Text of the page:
Labeled as the “Huge” Ticket event, the 20th edition of The Big Ticket showcased a number of legendary Toronto acts. The crowd was excited to see headliners Michie Mee and Saukrates, not to mention two intense Beastmode MC battles and DJ Law mixed classic hip-hop music videos like Pharoahe Monch’s “Simon Says” all night long. Tasked with the challenge of opening up the show, Goliath PAW didn’t succumb to the pressure. The 25-year-old, Ottawa-born emcee, who also released his Canary In A Coal Mine EP at the event, talked to Urbanology Magazine about his influences and rituals for concerts.

WHO ARE YOUR BIGGEST INFLUENCES? My biggest influence is Will Smith. Growing up I knew all of his songs, bought all of his CDs and knew every single lyric. Also DMX. It’s kind of funny how they’re on the opposite ends of the spectrum, but I like the rawness, grittiness and the attitude he brings on each record. I like Will Smith because he’s clean and he made it so far and he’s such a good role model.

WHAT ARE YOU WORKING ON RIGHT NOW? I just finished wrapping up my first industry project, Canary In A Coal Mine. It’s eight tracks and features a variety of different songs, but the EP is generally high energy, a party type of album.

WHAT DOES THIS PERFORMANCE MEAN TO YOUR CAREER? It’s one of, if not the biggest performance of my career. I’m excited to go up on stage, I brought a band and a singer, Lauren, to come with me on stage and perform with me. I take my career seriously and I want to go out there and have a great show and expand my fan base. Every show is another chance to expand your fan base. I bring the party here. It’s high energy; I’m a party type rapper, a lot of movement on the stage, getting that crowd interaction.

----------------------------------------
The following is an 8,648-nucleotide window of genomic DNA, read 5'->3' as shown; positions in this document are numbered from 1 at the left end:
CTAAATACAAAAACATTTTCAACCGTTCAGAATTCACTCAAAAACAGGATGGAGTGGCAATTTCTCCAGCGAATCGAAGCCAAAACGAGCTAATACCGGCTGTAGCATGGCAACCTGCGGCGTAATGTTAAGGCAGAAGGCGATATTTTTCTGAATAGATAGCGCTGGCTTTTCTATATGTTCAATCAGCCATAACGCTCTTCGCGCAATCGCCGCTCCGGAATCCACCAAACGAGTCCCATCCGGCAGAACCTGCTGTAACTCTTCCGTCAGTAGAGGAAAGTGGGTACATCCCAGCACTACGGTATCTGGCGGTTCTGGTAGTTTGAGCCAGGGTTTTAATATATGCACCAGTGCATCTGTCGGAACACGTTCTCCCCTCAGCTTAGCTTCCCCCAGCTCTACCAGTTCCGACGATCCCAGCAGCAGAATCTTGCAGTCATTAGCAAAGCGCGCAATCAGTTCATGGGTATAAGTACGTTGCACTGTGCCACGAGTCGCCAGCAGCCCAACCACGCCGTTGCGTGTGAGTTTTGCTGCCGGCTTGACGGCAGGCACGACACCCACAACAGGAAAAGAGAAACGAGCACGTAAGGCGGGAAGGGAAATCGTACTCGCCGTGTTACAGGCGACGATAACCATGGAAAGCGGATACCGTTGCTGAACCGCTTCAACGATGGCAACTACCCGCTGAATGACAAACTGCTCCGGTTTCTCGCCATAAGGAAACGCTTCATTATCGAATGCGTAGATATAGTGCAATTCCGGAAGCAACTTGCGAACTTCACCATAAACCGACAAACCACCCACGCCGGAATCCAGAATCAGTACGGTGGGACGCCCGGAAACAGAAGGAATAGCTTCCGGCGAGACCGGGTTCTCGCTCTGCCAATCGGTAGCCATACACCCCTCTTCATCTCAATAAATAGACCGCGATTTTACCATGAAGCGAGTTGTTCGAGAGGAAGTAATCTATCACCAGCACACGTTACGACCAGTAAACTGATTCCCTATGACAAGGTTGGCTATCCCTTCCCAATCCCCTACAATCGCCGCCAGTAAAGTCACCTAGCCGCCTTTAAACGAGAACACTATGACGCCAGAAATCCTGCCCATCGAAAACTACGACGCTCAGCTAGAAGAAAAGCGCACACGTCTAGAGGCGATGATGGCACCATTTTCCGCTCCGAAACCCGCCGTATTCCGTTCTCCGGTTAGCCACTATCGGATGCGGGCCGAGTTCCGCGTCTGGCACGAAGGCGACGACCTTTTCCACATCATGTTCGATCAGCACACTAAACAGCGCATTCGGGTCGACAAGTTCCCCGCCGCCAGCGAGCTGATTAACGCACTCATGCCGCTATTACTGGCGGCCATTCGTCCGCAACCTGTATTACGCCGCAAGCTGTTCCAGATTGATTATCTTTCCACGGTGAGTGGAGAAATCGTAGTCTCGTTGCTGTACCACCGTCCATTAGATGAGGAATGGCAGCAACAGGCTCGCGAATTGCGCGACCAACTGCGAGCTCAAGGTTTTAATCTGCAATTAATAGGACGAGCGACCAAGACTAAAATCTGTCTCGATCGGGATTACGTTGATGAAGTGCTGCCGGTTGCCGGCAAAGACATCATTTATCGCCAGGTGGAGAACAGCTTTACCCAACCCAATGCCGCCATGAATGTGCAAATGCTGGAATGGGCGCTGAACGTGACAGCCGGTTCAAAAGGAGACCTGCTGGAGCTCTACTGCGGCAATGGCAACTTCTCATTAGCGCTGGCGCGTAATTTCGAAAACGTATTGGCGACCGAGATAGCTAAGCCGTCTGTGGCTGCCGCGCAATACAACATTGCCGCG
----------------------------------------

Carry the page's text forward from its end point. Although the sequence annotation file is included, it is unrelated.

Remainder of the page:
WHAT WAS THE REASON BEHIND THE FULL BAND? Just to add a different dynamic. I like to stray away from the norm. I like to be a trailblazer and do something different in hip-hop. My stuff isn’t the normal hip-hop stuff that you’ll listen to. There’s a lot of different pop and rock elements in it as well, so it sets me apart from everybody else.

DO YOU HAVE ANY RITUALS BEFORE YOU GO ON STAGE? Not really, I just kind of run through songs in my head, some talking points that I would do and it all depends on the audience… I say a little prayer and after every show I always call my mom and tell her how the show went. I tell her I did a really good job and she congratulates me.

IS THAT THE NEXT MORNING OR THE SAME NIGHT OF THE SHOW? Yeah, it’s the same night. She’ll usually stay awake or I’ll wake her up. (Laughs)

WHY DID YOU DECIDE TO GET INVOLVED WITH THIS EVENT? Because Big Ticket is one the best shows here in Toronto. I’m from Ottawa and I moved out here maybe like four or five months ago and this is the only one that brings the most people out. It has all the sponsors and it’s very well known.

WHAT’S IT LIKE SHARING THE SAME STAGE WITH MICHIE MEE AND SAUKRATES? It’s crazy. I feel really blessed doing this. I grew up listening to them and watching them on TV, so just to be able to share the stage with them and being able to say that to other people, I feel really honoured.

Interview By. Cameron Da Silva

Cameron Da Silva has always envisioned himself being apart of the ever-changing world of journalism. Currently completing his third and final year at Humber College in the Journalism Print and Broadcasting program, Cameron has been a writer and Biz/Tech section editor for the school’s newspaper, The Humber Et Cetera since September 2012. He published articles on a weekly basis and built contacts in the business and technology world. He has been able to combine his passions for reporting and hip-hop music by joining #TeamUrbanology as an intern in September 2013. Cameron has enjoyed his time covering concerts by some of his favourite artists like Joey Bada$$ and Mac Miller and has also opened his eyes to a new genre of reporting.

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